Our garage sale for the anticipated Huntington Beach Community Garden was a rousing success. I took over four carloads of stuff from our house and garage, and several other people donated as well. All in all, we made about $830.
We had a two-car garage stuffed with donated items that spilled out onto the patio and driveway. It was a madhouse the first couple of hours. As things sold, we rearranged and spread out more.
The remnants from our sale still filled a single car garage, but it’s all going over to a rummage sale being held to benefit the Wetlands and Wildlife Care Center in town, a non-profit that cares for our local injured and orphaned wildlife.
The exciting news from the community garden is that it looks like we’re really down to the final approvals between Southern California Edison and the City of Huntington Beach. After a year and a half of hard work, we expect to be able to get onto the property and begin work on November 2. We’ve raised about $6,000 toward the project and have pledges of in-kind donations worth $21,000, but we’re still about $20,000 short on the money that we need. That’s assuming that we can do most of the labor ourselves, which may not be possible, given the advanced age of most of our members. Well, we’ll do what we can and hope to start digging our individual plots in January.
My own home garden is getting neglected due to all the effort I’m putting into getting the community garden started. Here’s what I harvested this past week.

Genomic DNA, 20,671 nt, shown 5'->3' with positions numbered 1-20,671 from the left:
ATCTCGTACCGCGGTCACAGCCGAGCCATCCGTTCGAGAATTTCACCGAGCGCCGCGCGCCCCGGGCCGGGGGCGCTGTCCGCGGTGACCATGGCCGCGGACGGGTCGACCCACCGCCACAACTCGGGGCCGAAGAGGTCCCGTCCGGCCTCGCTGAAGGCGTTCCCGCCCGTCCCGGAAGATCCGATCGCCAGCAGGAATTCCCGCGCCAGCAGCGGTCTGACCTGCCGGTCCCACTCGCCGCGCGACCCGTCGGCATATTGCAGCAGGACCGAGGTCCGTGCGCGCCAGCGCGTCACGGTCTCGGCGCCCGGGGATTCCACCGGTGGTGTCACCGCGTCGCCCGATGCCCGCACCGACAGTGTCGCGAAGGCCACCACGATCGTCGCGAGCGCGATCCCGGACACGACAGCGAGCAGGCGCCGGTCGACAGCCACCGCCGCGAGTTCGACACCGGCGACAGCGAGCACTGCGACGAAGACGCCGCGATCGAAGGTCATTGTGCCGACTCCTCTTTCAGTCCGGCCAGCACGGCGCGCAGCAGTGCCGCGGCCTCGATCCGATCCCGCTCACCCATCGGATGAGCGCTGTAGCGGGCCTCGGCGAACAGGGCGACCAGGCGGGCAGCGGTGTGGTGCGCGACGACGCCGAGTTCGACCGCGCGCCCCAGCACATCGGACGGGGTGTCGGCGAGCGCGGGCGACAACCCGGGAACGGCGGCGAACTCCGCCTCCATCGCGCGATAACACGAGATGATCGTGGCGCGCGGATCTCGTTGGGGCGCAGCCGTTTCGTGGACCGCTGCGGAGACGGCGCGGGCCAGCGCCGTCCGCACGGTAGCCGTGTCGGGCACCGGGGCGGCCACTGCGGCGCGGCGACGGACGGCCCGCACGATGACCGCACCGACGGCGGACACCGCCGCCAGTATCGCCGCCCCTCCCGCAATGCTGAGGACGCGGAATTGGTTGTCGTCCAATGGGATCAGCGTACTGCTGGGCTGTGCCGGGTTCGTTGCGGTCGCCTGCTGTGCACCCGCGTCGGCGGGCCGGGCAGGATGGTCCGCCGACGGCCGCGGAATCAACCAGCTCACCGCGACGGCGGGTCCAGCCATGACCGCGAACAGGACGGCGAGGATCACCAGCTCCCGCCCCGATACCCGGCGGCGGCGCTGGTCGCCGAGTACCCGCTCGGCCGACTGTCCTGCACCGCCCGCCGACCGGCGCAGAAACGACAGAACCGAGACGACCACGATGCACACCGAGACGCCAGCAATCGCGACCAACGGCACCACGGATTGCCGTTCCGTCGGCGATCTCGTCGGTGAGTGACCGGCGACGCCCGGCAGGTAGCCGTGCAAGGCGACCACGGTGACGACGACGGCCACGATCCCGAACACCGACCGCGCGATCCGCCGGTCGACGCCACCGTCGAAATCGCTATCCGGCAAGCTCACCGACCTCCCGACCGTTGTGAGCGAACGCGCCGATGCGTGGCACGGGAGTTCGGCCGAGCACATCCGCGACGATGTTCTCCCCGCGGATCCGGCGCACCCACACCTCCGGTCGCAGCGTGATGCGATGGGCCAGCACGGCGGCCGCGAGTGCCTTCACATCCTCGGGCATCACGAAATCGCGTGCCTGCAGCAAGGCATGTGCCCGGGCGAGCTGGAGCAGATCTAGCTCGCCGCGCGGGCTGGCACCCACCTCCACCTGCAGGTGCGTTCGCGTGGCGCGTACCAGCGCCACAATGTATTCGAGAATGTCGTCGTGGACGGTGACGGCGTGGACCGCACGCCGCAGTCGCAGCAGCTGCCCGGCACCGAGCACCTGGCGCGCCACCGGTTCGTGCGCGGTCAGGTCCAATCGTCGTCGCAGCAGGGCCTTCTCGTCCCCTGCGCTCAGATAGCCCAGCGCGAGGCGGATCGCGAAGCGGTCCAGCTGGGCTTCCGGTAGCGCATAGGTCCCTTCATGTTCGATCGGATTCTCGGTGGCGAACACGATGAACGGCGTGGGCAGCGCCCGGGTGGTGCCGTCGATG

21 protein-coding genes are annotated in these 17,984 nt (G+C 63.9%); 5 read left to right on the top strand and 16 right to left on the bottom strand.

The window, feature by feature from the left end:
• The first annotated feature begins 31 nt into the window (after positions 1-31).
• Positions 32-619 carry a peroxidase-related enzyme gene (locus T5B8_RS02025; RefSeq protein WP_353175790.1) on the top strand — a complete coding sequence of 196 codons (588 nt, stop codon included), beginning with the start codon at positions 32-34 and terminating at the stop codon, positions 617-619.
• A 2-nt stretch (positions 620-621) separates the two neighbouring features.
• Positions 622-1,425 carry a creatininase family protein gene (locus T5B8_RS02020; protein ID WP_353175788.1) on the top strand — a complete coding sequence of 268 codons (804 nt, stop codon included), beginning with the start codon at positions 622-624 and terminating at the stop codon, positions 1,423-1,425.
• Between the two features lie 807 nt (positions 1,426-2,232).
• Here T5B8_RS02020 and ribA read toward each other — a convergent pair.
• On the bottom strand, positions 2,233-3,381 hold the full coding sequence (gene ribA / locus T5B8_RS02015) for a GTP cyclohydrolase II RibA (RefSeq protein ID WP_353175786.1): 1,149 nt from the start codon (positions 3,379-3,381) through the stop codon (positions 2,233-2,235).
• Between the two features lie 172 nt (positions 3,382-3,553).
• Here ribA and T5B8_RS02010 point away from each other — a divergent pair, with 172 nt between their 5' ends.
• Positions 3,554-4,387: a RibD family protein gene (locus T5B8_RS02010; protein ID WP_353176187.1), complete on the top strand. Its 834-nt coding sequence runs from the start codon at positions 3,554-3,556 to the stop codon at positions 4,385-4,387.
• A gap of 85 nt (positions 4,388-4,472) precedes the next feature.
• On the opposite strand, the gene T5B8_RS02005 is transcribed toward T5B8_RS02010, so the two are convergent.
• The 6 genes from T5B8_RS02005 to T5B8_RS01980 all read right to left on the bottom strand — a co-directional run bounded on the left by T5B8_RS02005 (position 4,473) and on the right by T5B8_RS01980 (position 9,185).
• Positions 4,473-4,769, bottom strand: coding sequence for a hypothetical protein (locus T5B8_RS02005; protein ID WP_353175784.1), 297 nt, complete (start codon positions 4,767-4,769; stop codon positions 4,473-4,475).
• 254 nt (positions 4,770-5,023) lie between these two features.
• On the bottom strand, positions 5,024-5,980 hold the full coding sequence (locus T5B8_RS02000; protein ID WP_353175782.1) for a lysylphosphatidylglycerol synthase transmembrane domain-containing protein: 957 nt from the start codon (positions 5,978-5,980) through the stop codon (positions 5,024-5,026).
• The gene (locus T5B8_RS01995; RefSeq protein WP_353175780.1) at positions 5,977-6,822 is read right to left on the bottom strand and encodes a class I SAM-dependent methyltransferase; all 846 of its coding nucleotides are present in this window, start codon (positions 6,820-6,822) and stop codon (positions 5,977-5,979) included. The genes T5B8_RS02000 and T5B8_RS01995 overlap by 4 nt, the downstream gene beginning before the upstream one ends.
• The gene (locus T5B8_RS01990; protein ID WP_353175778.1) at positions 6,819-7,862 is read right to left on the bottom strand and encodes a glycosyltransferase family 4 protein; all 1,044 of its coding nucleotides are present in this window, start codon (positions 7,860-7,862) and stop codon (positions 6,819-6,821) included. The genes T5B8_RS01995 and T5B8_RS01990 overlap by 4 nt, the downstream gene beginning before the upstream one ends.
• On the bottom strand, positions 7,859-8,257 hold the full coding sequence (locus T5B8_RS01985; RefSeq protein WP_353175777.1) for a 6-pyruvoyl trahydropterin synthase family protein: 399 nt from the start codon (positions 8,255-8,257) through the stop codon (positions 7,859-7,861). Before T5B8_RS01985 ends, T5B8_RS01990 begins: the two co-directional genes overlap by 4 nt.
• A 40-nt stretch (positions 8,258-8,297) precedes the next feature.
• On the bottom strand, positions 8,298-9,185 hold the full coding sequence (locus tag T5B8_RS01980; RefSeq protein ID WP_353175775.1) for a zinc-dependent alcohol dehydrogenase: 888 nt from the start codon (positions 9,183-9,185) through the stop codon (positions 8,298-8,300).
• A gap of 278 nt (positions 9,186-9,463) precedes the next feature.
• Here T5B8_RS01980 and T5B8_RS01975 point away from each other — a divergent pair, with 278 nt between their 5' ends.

1 lb 4 oz. Granny Smith apples
13 oz. Cucumbers
2 oz. Green Beans, Cherokee Trail of Tears
2.5 oz. Eggplant, Japanese
6 oz. Tomatoes
Subtotal 1 lb 7.5 oz (23.5 oz.) vegetables
TOTAL 2 lbs 11.5 oz. produce plus 6 eggs
As you can see, the fall harvest is way down in poundage. I also picked the scarlet runner beans, but haven’t had time to shell and weigh them. As to the taste of the Cherokee Trail of Tears green beans, they couldn’t hold a candle to my Blue Lake pole beans. I’m letting the rest of the beans ripen to eat as dried black beans,
I did manage to get 4 quarts of tomatoes processed down to 5 pints of homemade tomato soup, and get it canned. This was the first time I’ve ever canned my own tomato soup. I added lemon juice to the soup to make sure that it was acid enough. I’ll add the milk when I open the jars and heat it up to serve it.
Thanks, Lou! You did a terrific job and worked very hard. All of your things were a hit as well! Your support is valued. Telling so many of your friends also helped quite a bit. Just the mention of your name and people say you are a very good writer and they read your column every week.
Thanks again, Lou!
I’m glad the sale was a success. Perhaps you can rouse some local volunteer labor to help out?
Hi Clare. Most of the garden club members are elderly. Some are disabled. The “abled” ones seem to be working with little time to spare. We are hoping to get quite a bit done with volunteer labor, but there is too much heavy work to get done for our elderly members to do it all.
Mmmm! I’ve been looking for a good tomato soup recipe. Care to share?
Hi Annie’s Granny, I’d be happy to share my tomato soup recipe. I kind of made it up on the spot, adjusting as I went. Let me put it in a post so more people will see it.
You sure have been busy. I hope you get all the funding you need to get it finished. On the harvest side of things, my harvests are slowing down too. I find it a little sad, but part of me is just waiting for winter to hit so I can relax for a while.
I hear you about relaxing, Daphne. Having just made my last pie with homegrown apples, I’m looking forward to a bit of unwinding vis a vis the garden as well. But then I have to get busy with fall planting.